These days, things are better. Quinn's acutely aware of her range of motion and moving around her mother's house is second nature. She still wonders what it would take to get a reaction out of Judy, though. She doubts, at this point, that even coming home pregnant would have any significant impact on their current relationship.

It's not that she wants to have conflict with her mother, she's just so tired of watching everyone tiptoe around her, as if they actually care about anything other than feeling guilty. The only person in her life she can truly count on to be straight with her is Sue, who's always made Quinn earn her position, one way or another.

Her mother, though... since the accident her mother's never treated her like anything but-

"Lucy?" Judy asks, craning around the edge of the doorway. "You never answered about the ice cream."

Quinn pushes her dinner plate aside. "Yeah," she says, resigned. "Sure."

Later that night, after the leftovers her mother insisted she take with her are put away in the mini-fridge, she stares at her laptop screen, thinking about her reply to Rachel's message. She has to send one because she always does. And, on the incredibly off chance that it was Rachel who called (it wasn't, because it just doesn't make sense and is statistically beyond improbable), Quinn needs to carry on with business as usual. Any change in the way she communicates with Rachel would be an acknowledgement of it and, therefore, a sign of weakness.

But it doesn't matter.

Because it wasn't her.

As she's deliberating the finer points of her life to include in her message, an email notification pops up in the corner of her screen. It's from Shelby.

Grateful for the distraction, Quinn quickly clicks over to her Gmail account.


I'll be in Columbus on Sunday to meet a friend for brunch. Are you free to hang out with Beth for a couple of hours? Around 11 to 1?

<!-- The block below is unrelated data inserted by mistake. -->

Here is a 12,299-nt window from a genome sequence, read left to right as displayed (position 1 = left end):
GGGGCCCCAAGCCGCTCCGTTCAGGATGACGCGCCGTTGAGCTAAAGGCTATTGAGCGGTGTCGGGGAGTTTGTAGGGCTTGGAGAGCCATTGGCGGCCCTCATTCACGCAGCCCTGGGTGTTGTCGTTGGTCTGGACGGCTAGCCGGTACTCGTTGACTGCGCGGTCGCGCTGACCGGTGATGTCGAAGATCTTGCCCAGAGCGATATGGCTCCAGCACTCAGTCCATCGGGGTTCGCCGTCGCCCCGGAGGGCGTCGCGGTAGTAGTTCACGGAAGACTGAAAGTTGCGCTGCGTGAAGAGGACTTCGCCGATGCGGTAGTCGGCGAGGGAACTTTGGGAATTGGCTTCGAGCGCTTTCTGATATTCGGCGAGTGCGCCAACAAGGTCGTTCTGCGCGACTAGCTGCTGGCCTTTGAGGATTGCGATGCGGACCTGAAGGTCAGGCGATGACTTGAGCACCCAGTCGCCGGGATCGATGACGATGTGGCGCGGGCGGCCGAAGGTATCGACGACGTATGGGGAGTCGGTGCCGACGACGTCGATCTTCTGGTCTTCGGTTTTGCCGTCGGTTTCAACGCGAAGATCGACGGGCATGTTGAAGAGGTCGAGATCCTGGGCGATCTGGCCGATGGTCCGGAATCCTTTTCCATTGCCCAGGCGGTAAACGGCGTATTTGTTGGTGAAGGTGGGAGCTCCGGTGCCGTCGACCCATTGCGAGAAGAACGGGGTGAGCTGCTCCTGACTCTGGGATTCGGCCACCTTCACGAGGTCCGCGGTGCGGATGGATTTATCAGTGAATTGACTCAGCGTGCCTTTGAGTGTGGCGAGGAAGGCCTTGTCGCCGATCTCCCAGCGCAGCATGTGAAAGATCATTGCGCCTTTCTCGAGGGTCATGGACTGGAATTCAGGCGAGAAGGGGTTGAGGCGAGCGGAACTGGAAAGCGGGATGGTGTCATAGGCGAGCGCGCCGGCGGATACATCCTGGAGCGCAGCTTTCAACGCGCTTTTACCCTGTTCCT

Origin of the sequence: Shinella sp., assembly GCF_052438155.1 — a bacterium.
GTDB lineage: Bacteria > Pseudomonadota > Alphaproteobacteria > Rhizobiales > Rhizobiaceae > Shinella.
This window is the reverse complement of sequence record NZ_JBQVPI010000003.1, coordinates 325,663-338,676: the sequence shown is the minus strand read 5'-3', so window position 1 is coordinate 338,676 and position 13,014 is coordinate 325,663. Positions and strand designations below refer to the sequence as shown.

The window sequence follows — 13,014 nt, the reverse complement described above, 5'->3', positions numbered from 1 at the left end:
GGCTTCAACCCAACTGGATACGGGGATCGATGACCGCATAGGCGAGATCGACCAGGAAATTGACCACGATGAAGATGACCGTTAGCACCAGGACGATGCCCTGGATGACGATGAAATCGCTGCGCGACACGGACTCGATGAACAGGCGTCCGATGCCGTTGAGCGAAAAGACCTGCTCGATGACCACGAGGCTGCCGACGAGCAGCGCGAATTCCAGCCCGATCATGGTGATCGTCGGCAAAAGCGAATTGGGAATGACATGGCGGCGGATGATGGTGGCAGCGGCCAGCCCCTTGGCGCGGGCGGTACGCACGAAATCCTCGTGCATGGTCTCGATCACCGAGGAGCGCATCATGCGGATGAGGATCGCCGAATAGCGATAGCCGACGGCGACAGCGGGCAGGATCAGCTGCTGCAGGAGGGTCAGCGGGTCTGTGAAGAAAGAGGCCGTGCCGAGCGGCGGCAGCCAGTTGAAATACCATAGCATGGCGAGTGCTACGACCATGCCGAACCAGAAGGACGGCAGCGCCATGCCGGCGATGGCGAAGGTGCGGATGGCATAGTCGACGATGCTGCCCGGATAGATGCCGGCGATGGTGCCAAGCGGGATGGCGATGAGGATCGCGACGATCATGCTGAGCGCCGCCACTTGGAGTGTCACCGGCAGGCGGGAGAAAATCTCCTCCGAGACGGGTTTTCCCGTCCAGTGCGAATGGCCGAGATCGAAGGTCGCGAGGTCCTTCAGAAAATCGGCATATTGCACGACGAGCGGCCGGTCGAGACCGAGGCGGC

- Shelby

Quinn types out a response that's she's definitely available to spend time with Beth.

Of all the crap in her life, the moments she gets with her daughter are the high points. Like Quinn, Beth's a bookworm, which isn't too much of a shock, because Shelby's a teacher and has her own fairly impressive collection of books in her own home. Bookstores and libraries are the usual hangout spots for the two of them, but they've also been known to catch a movie or even a baseball game. As much as Shelby's tried to get Beth into the arts, it seems that team sports are more her speed, at least for know. Quinn's been to more soccer and little league games than she can count, in the last couple years. She's proud to support Beth in all of her endeavors, though she's in competition with Puck for who can collect the most team paraphernalia for each season.

This weekend, she thinks, they'll hit up the seasonal library book sale. She was planning to go, anyway, to pick some things out for both herself and Beth, but this will be even better.

There used to be a point in time when Quinn's Sunday mornings were sacred, when the time before early afternoon on the Lord's Day was dedicated to church and Sunday school. Not so much anymore.

It's not that she still doesn't have faith or that she's stopped believing in God. She just can't handle the way people look at her in church, the way people see her as some kind of miracle because she "should have died in that accident, but the Lord spared her." She has no interest in being any kind of a mascot or a testimony to the power of prayer.

She just wants to be Quinn Fabray, and even her own mother can't seem to give her that.